In a bid to hold Russia accountable for war atrocities in Ukraine, the European Commission wants to equip the EU judicial agency with tools to collect and protect evidence of crimes.
The EU executive proposed on Monday to modify the mandate of the Eurojust agency, which coordinates European investigations and prosecutions of transnational crimes, in order to create a central storage of evidence of possible abuses for national and international authorities as well as NGO.
Such changes to the law would, according to the Commission, allow Eurojust to retain evidence for longer periods. The agency could also cooperate directly with the International Criminal Court (ICC) to analyze and exchange information.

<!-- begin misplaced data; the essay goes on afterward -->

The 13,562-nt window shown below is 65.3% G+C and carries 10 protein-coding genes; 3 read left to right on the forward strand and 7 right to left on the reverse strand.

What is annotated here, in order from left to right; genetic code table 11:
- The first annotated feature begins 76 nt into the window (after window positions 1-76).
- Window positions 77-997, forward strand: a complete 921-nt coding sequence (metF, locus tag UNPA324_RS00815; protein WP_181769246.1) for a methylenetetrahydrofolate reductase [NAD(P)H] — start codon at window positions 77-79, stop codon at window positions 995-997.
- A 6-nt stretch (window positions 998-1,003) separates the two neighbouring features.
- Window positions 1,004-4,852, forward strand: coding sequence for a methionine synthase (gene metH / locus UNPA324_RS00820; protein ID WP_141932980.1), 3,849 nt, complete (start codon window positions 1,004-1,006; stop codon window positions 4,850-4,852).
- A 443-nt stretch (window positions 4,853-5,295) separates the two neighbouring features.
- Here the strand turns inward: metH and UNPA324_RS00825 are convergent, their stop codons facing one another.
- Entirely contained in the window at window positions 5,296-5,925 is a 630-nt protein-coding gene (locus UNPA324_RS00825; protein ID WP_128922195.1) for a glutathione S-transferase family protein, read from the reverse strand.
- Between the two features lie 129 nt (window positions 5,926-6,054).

“We need to strengthen Eurojust to ensure it has the tools to deal with the scale of the atrocities in Ukraine,” said Commission Vice-President for Values and Transparency Věra Jourová.
“Those responsible for war crimes in Ukraine must be held accountable,” added Justice Commissioner Didier Reynders.
The agency could also process digital information such as videos, audio recordings and satellite images. The Commission said the sharing of evidence would comply with EU data protection rules, the General Data Protection Regulation.
The International Criminal Court (ICC) has opened an investigation into possible war crimes and crimes against humanity committed in Ukraine; Eurojust assisted a joint investigation team.
The Parliament and the Council will now examine the Commission’s proposal.
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